Climbing up the wall

‘Wallflower’ is Inbal Pinto and Avshalom Pollak’s first dance performance work produced for a museum setting.

Wallflower. (photo credit: ASSAF ASHKENAZI)
(photo credit: ASSAF ASHKENAZI)
The term “wallflower” usually is used to describe a person who stays clear of the center of the action. Perhaps this individual prefers to observe rather than participate or perhaps shyness creates an insurmountable emotional barrier. While many may see this kind of person as meek or mousy, Inbal Pinto and Avshalom Pollack made the wallflower their mascot.
Over the summer, the creative duo presented Wallflower, a full-length work housed in the sculpture gallery of the Tel Aviv Museum.
“A wallflower is someone who stays close to the walls, who leans on them,” explained Pinto in a recent interview with The Jerusalem Post. “We used the walls a lot in this pieces. The word ‘wallflower’ has such a different meaning in a gallery. It’s like a work of art hung on the wall.”
In the months since the work’s July premier, Wallflower has been to Japan and back, and was recently named the best dance performance of 2014 by the Critic’s Circle.
Next week, Wallflower will return to Tel Aviv for nine performances only.
The work is the result of a collaboration with several artists including composer and musician Umitaro Abe, musicians Hirofumi Nakamora and Mayu Gonto and lighting designer Joann Tivoli. Pinto and Pollack met Abe, Nakamora and Gonto last year while directing a production of the musical The Cat Who Lived A Million Times in Japan.
Before returning to Israel, Pinto and Pollack made plans to invite the three musicians to collaborate on a project in Israel. All three traveled to Tel Aviv for the July premier, which was performed to live music. This week they will return to Israel for the second round of Wallflower performances.
Pinto and Pollack have created works in unconventional spaces before, however, this is their first foray into the museum. The gallery space, which functions as a stage in this case, is comprised of two white walls and an expanse of floor.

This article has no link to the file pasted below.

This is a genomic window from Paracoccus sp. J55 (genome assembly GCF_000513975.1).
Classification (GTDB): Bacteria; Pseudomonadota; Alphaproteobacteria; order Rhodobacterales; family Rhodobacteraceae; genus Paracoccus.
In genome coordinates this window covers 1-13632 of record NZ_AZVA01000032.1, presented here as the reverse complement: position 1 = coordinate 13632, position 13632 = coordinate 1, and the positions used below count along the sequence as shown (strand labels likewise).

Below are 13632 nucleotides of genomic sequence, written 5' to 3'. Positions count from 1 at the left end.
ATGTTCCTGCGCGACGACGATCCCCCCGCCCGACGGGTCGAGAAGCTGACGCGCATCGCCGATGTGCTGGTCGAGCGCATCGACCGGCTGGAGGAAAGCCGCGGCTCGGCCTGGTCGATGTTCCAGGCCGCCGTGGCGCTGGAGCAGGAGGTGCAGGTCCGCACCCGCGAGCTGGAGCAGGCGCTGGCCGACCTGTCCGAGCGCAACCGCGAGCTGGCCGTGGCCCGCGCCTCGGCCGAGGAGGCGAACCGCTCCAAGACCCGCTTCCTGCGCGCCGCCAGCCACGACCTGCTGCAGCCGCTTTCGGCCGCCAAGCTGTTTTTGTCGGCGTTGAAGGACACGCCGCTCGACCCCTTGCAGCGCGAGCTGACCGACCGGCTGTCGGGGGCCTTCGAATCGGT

“Creating this work in the museum really affected the choices we made throughout the process,” said Pinto. “The environment and the use of space are different from what we are used to.”
In the past, Pinto and Pollack have begun creative processes with an image in mind, a photo, painting or object. Here, allowing the space to inform the project, they found themselves at the precipice of something completely foreign.
“I don’t usually remember where we started from but with this piece I do because it was so different from our previous processes.
There’s something in the piece that is like research in a laboratory,” said Pinto.
“The elements of the work are stripped down. We started from zero from a place that we didn’t know ourselves. We wanted to work like artists work, breaking down, kneading, constructing and polishing the materials, which in our case is the body.
We broke down the body and rebuilt it.
We looked at how two bodies can connect and become one, how this connection can create an entire universe in which you don’t know where one starts and the other ends.”
Of all of the company’s works, Wallflower is by far the most abstract. Viewers who are accustomed to seeing Pinto and Pollack present classroom antics or circus vignettes will find a much less linear narrative in Wallflower. This is a result of Pinto and Pollack’s desire to push forward and to find new ways to create.
“To go into the unknown is always scary,” said Pinto. “But it’s adventurous. If you go to a new place you can go with or without a map. Without a map is more thrilling but its also more dangerous. We are trying, throughout each process, to learn and not to teach. We want to pave the way as we go, without knowing where we are going.
We give ourselves challenges but we don’t know if we’ll be able to handle them. We start a work and we hope that in the end we will get to an understanding that will be interesting to us and to others.”
The award from the Critics’ Circle was a nice pat on the back for everyone involved.
“We are incredibly flattered by this recognition,” said Pinto shyly. “When we create we are our own worst critics. When someone else reviews your work in a positive light, it’s very rewarding. It says that you are doing something right.”
The past year has been a busy one for Pinto and Pollack. In addition to working on Wallflower, the duo has successfully juggled rehearsing and performing Dust and Oyster, directing a series of commercials for Superpharm and touring internationally.
Following these performances, Pinto and Pollack will return to the studio to begin a new work.
“Right now, everything is completely open. We haven’t made any decisions about it yet. Sometimes the sculpture is hiding in the rock and you just have to find it.”
Wallflower will be presented at the Tel Aviv Museum on February 19-21 and February 23-28. For more information, visit